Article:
A guest post by Christine Willard.
Follow Christine's writing at www.splintersong.com
There’s still ink in the pen. I believe that the last lines of the story have yet to be written. I am caught up in a Divine masterpiece, scribbled words etched on stone, Word becoming flesh, dwelling among us. It is His story. The story we are all caught up in. Do we dare to turn the page?
It’s a new year, and I’ve been thinking a lot about this coming year, goals I wish to accomplish, dreams I hope to see come true. I ponder a lot on my story, the pages I am writing. But isn’t that how it is these days? We all have a story to tell. We all want to listen to someone else’s story.
One of my resolutions this year is to read the Bible through in it’s entirety. It’s amazing how easily the Bible itself can be put on a back burner for other good reads, spiritual memoirs, Christian classics. These are good things, but when they neglect my time in the Word itself, the good becomes enemy of the best. So, I’ve resolved to make sure I am in the Word of God daily. I stumbled upon a wonderful app where the narrator reads Scripture aloud; there is something powerful in the Scriptures being heard orally. Heaven descends and it seaps into the marrow and bones.
I haven’t discarded other literature completely. I began reading a new devotional, a supplement to my studies in the Word. It’s creative, light reading, and well-written. The other day, however, as I took it out to read the words for the day, I was convicted.
I began reading the devotional thinking of Christ--His story. The Scripture passage quoted described how John the Baptist proclaimed One was coming Who was greater than he. Listening to the Bible app and reading Scripture alone, my focus was on Christ, Who He is.
“That which was from the beginning, which we have heard, which we have seen with our eyes, which we have looked at and our hands have touched--this we proclaim concerning the Word of life.” (I John 1:1) Let the power and wonder of that truth soak into your marrow for a moment. It’s transformative.
But by the time I was done reading this devotional my focus had shifted from Christ to myself, to MY story. It was a subtle shift. The author stressed why telling our stories is so important. How we all have a story learned through living. So, I followed this train of thought and began to focus on myself. What is it that He wants to tell through me? What is my story?
What the author presented is true, and important to be aware of. We do have stories to share. But How often do we neglect and forget His story in view of our story? There is so much focus today on sharing our story, but have we lost the intensity of sharing the greatest story there is to tell?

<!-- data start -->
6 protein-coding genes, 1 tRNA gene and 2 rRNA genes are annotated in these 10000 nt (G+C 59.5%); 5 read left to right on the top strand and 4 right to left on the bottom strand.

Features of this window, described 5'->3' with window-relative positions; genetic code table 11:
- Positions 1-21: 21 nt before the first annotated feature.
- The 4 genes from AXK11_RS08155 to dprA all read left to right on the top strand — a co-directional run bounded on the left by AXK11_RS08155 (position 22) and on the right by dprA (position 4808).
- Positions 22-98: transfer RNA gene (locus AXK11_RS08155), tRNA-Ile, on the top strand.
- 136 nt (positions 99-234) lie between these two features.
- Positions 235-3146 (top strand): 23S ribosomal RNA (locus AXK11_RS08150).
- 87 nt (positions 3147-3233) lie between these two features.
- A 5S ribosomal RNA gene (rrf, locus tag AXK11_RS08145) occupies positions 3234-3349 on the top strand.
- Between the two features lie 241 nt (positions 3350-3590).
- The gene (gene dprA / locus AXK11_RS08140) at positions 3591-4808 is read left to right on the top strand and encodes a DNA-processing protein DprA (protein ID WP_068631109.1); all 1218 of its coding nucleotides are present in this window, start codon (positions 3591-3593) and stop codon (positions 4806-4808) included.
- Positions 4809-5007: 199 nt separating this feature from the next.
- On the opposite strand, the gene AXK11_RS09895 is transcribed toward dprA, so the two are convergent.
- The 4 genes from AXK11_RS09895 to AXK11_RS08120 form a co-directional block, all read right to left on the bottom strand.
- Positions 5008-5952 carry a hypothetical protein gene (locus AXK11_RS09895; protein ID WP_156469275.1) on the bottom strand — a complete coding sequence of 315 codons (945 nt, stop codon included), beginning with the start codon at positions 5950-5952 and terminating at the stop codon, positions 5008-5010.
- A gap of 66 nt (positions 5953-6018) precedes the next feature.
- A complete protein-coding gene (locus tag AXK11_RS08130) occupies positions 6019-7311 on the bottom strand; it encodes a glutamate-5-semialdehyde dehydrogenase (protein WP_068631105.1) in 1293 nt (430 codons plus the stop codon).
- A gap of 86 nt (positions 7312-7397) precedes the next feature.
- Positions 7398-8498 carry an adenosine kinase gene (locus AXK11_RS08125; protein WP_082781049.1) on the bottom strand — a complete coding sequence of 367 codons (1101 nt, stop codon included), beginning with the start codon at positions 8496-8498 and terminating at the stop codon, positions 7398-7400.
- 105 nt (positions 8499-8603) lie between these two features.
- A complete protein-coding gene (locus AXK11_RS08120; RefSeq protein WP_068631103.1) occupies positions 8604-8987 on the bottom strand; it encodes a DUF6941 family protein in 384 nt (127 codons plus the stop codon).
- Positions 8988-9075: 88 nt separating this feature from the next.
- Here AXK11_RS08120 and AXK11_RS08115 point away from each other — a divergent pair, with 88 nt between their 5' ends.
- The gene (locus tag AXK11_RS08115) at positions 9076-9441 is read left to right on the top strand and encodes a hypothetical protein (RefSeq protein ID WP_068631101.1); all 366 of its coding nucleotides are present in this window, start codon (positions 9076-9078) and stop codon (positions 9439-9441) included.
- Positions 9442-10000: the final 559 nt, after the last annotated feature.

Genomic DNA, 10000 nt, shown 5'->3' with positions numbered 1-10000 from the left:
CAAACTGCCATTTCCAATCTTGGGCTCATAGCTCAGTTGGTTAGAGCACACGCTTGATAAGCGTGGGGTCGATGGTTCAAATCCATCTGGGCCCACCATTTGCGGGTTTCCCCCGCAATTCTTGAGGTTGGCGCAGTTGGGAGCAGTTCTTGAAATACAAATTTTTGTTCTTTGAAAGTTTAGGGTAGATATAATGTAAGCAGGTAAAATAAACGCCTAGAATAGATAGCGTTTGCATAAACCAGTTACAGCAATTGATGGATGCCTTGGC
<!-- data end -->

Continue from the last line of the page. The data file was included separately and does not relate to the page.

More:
Why my story, when I can share His story?
This God-man took on human form, wrapped himself in flesh and bone, and walked among us.
John records that his own eyes have seen this Deity and his own hands have touched the Word of life. The story of the incarnation boggles the mind, transforms history, and men celebrate this cosmic entry from heaven to earth every year.
But the story doesn’t end there. This God-man healed lepers, raised the dead, calmed the wind and the waves. When was the last time we sat down and told one of these stories? How long has it been since I have marveled at the mystery of a few loaves of bread feeding a mulitude?
When I open the Holy Scriptures, let my heart burn within me, O Lord.
This year I don’t want it to be so much about my story, as it is about His story. The narcissistic culture we live in demands us to focus on ourselves. But there is a greater story being played out. The mystery is unfolding before our eyes every day. And when the storyline doesn’t make sense to us. When we don’t understand what He is doing, or why He is doing it, the Who makes sense. The One who is history holds the pen in His hand. It is His story, after all.
The final lines have yet to be written. There is still ink in the pen. And this is the storyline that I want to be dialed into. I want to keep turning the pages, looking for His character traits in every storyline. I desire to live with my eyes gazing the heavenlies for His return. I resolve to live the lyrics of the story of the One with the splintered hands.
May our prayer echo that of Flannery O’ Connor’s as recorded in A Prayer Journal:
“Dear God, I cannot love Thee the way I want to. You are the slim crescent of a moon that I see and my self is the earth’s shadow that keeps me from seeing all the moon ... what I am afraid of, dear God, is that my self shadow will grow so large that it blocks the whole moon, and that I will judge myself by the shadow that is nothing.
"I do not know You God because I am in the way. Please help me to push myself aside.”
May my story never overshadow His story. The ink scribbles the story of the Man of Sorrows. I am turning the pages as it dries.